April 14, 2012
What Caused the Melting?
image from Chauhan and colleagues (2012)
In 1968, flush with the exhilaration of high-resolution Lunar Orbiter V images, Bob Strom and Gilbert Fielder interpreted flows and fractures within Tycho as evidence of volcanism. That was a reasonable interpretation for the time but by the mid-70s an understanding was developing of the wide distribution of flowage and splashing of impact-melted rocks. Impact melted and volcanic flows look similar but the very critical question is what caused the melting? If 100 m.y. old Tycho had extensive volcanism then the thermal history of the Moon was much different than widely believed. Surprisingly, scientists associated with the Indian Chandrayaan-1 lunar orbiter team have just published an article that could be Strom and Fielder, part 2. Using the wonderful high resolution images from Chandrayaan-1 and from LRO the team identifies morphological features like domes, fractures, lava ponds, lava channels, etc. They interpret these as being true volcanic landforms that erupted from an underlying plutonic (= unerupted volcanic) body, with the eruptions being triggered by release of pressure due to the impact removing billions of tons of overlying rocks. This theory goes against a huge body of understanding of impact melts, especially considering much new information from LRO. Looking at impact melts in hundreds of lunar craters it is clear that the flows and ponds in Tycho behaved exactly the way impact melts are manifest at large crater diameters. Building and launching a rocket to the Moon is a daunting challenge that requires engineers and scientists to learn from previous countries' experiences. No less is required of the scientists who interpret lunar data.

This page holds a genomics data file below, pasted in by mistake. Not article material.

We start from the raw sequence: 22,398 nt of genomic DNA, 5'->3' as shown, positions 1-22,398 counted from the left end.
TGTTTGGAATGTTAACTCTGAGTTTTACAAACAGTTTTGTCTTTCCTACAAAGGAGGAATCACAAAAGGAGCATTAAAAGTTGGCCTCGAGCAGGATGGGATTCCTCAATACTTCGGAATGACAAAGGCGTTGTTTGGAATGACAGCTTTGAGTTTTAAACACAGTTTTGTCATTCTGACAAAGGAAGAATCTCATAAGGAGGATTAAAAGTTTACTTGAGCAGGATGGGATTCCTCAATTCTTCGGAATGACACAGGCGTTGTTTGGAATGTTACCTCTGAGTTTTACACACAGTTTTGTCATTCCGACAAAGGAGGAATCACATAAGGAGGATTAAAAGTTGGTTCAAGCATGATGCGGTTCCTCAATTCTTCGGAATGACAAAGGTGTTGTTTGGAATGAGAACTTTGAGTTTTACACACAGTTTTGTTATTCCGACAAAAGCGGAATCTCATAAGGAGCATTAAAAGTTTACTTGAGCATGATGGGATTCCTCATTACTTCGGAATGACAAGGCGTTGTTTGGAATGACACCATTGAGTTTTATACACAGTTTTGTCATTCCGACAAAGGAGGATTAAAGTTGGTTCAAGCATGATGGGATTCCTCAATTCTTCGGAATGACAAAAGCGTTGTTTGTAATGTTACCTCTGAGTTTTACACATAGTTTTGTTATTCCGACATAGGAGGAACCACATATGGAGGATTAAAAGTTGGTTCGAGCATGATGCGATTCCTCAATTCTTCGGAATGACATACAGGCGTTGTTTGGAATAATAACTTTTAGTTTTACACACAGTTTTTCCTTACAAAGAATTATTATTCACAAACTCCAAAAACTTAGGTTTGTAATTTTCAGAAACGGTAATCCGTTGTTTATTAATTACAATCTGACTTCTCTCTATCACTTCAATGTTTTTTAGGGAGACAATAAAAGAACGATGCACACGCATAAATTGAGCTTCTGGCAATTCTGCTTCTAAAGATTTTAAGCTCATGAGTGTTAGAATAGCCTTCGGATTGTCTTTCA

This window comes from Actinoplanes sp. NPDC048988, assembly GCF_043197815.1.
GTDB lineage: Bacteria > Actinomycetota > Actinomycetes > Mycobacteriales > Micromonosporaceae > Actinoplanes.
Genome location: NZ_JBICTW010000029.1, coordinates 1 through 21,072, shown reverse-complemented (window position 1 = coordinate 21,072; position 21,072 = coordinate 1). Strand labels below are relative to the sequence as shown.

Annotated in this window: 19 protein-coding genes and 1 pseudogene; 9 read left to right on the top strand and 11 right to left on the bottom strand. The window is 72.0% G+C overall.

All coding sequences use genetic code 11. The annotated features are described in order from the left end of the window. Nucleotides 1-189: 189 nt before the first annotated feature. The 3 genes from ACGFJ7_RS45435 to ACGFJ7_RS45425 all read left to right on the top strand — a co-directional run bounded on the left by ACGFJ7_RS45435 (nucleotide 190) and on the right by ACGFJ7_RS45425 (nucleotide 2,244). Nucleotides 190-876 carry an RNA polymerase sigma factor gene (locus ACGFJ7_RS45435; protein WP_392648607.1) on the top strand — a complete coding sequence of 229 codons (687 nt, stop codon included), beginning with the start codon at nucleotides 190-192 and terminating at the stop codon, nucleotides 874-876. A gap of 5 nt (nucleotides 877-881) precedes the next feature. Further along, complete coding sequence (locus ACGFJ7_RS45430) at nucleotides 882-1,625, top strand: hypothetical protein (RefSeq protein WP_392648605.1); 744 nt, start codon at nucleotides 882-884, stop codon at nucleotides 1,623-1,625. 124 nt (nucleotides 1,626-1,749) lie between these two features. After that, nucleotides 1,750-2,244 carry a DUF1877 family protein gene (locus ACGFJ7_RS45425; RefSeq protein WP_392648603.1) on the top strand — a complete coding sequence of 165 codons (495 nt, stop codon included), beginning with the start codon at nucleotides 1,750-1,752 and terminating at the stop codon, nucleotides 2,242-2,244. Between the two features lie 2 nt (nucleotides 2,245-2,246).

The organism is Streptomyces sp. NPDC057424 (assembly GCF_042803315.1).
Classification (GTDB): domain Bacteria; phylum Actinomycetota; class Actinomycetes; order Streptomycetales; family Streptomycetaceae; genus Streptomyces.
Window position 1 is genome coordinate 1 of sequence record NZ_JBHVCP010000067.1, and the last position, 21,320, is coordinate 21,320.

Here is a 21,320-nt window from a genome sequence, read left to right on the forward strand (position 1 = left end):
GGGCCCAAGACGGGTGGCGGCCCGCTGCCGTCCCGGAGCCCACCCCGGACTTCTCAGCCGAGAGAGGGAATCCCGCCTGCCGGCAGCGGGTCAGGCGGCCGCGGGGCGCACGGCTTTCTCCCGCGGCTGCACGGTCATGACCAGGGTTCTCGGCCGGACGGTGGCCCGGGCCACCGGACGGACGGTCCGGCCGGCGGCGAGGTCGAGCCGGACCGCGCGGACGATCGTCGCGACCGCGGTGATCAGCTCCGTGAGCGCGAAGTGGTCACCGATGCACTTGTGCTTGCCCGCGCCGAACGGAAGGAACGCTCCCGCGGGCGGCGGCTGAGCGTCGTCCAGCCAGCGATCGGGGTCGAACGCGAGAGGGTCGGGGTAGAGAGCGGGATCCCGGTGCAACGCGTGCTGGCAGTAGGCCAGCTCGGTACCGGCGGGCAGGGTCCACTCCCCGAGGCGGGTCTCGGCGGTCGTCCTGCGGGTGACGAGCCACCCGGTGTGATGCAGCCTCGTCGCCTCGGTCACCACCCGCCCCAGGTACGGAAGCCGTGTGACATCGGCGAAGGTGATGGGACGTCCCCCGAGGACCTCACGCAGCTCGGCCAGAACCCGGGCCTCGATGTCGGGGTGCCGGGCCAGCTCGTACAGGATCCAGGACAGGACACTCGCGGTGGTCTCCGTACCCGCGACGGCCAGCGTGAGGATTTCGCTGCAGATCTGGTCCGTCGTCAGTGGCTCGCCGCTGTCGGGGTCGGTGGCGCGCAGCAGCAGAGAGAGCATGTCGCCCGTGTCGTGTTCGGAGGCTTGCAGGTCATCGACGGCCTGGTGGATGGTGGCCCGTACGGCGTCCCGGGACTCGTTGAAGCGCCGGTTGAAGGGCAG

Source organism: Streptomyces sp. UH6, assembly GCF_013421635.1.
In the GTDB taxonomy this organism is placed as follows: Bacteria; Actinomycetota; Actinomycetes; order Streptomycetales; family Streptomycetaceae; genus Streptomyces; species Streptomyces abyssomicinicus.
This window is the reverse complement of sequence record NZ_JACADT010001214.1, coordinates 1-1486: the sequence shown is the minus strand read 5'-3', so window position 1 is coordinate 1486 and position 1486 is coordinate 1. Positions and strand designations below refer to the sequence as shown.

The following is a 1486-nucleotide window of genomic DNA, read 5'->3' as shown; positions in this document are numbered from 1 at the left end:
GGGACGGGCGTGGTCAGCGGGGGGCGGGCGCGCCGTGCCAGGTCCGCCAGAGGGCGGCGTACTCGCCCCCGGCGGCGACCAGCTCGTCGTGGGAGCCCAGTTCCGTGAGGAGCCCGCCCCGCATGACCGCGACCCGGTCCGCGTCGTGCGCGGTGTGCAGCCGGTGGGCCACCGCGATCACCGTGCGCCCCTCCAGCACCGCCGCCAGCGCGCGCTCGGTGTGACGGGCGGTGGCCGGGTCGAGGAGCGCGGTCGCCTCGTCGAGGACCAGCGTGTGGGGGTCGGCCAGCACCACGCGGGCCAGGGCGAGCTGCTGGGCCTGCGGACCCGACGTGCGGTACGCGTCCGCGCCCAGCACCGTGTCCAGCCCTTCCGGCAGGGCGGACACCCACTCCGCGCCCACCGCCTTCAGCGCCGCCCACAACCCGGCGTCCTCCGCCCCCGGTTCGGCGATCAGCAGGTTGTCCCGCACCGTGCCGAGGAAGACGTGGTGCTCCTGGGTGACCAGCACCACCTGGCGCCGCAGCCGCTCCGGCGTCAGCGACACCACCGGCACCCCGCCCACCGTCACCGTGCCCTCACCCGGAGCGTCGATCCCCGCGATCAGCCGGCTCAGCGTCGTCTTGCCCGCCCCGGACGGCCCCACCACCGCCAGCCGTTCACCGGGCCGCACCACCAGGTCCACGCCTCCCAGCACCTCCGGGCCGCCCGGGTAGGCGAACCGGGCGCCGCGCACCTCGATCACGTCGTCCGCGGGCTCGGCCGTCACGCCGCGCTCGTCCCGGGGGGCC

Rükl plate 64
Compositional and morphological analysis of high resolution remote sensing data over central peak of Tycho crater on the Moon: implications for understanding lunar interior (2012) Prakash Chauhan, Prabhjot Kaur, Neeraj Srivastava, Satadru Bhattacharya, Ajai, A. S. Kiran Kumar and J. N. Goswami. Current Science, Vol. 102, No. 7, 1041-1046.
Evidences of Multiphase Modification over the Central Peak of Tycho Crater on Moon from High Resolution Remote Sensing Data. P. Chauhan, N. Srivastava, P. Kaur, S. Bhattacharya, Ajai, A. S. Kiran Kumar, J. N. Goswami & R. R. Navalgund (2012) 42nd LPSC, 1341.
A more extensive, 1970 version of the Strom and Fielder work.
Yesterday's LPOD: A Tilting Tale
Tomorrow's LPOD: A Thick Pile of Debris